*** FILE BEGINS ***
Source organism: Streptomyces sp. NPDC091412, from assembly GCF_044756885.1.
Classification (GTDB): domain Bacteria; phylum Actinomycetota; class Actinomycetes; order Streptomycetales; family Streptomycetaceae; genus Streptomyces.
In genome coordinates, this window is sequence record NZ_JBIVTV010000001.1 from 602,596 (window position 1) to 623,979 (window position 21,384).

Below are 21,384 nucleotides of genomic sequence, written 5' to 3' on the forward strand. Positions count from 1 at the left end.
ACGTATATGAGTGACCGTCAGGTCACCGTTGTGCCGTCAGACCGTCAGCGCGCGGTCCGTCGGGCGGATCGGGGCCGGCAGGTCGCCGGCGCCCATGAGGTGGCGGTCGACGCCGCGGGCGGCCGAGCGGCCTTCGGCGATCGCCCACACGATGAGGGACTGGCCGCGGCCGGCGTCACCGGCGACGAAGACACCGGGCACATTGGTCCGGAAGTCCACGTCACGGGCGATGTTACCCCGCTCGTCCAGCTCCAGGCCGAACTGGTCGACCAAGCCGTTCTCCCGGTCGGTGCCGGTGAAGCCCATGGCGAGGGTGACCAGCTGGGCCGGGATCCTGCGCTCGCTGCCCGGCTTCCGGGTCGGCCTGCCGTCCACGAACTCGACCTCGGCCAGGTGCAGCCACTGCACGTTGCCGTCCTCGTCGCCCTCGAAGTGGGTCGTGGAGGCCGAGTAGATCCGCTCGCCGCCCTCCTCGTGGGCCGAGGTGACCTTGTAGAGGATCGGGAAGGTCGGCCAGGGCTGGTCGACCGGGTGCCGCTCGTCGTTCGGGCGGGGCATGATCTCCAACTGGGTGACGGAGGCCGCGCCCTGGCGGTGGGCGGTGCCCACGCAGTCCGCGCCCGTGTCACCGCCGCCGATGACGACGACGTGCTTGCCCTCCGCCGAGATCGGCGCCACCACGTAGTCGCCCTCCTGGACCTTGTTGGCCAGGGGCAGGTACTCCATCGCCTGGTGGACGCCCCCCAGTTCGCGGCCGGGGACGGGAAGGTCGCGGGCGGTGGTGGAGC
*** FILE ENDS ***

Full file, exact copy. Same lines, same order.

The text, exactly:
Source organism: Streptomyces sp. NPDC091412, from assembly GCF_044756885.1.
Classification (GTDB): domain Bacteria; phylum Actinomycetota; class Actinomycetes; order Streptomycetales; family Streptomycetaceae; genus Streptomyces.
In genome coordinates, this window is sequence record NZ_JBIVTV010000001.1 from 602,596 (window position 1) to 623,979 (window position 21,384).

Below are 21,384 nucleotides of genomic sequence, written 5' to 3' on the forward strand. Positions count from 1 at the left end.
ACGTATATGAGTGACCGTCAGGTCACCGTTGTGCCGTCAGACCGTCAGCGCGCGGTCCGTCGGGCGGATCGGGGCCGGCAGGTCGCCGGCGCCCATGAGGTGGCGGTCGACGCCGCGGGCGGCCGAGCGGCCTTCGGCGATCGCCCACACGATGAGGGACTGGCCGCGGCCGGCGTCACCGGCGACGAAGACACCGGGCACATTGGTCCGGAAGTCCACGTCACGGGCGATGTTACCCCGCTCGTCCAGCTCCAGGCCGAACTGGTCGACCAAGCCGTTCTCCCGGTCGGTGCCGGTGAAGCCCATGGCGAGGGTGACCAGCTGGGCCGGGATCCTGCGCTCGCTGCCCGGCTTCCGGGTCGGCCTGCCGTCCACGAACTCGACCTCGGCCAGGTGCAGCCACTGCACGTTGCCGTCCTCGTCGCCCTCGAAGTGGGTCGTGGAGGCCGAGTAGATCCGCTCGCCGCCCTCCTCGTGGGCCGAGGTGACCTTGTAGAGGATCGGGAAGGTCGGCCAGGGCTGGTCGACCGGGTGCCGCTCGTCGTTCGGGCGGGGCATGATCTCCAACTGGGTGACGGAGGCCGCGCCCTGGCGGTGGGCGGTGCCCACGCAGTCCGCGCCCGTGTCACCGCCGCCGATGACGACGACGTGCTTGCCCTCCGCCGAGATCGGCGCCACCACGTAGTCGCCCTCCTGGACCTTGTTGGCCAGGGGCAGGTACTCCATCGCCTGGTGGACGCCCCCCAGTTCGCGGCCGGGGACGGGAAGGTCGCGGGCGGTGGTGGAGC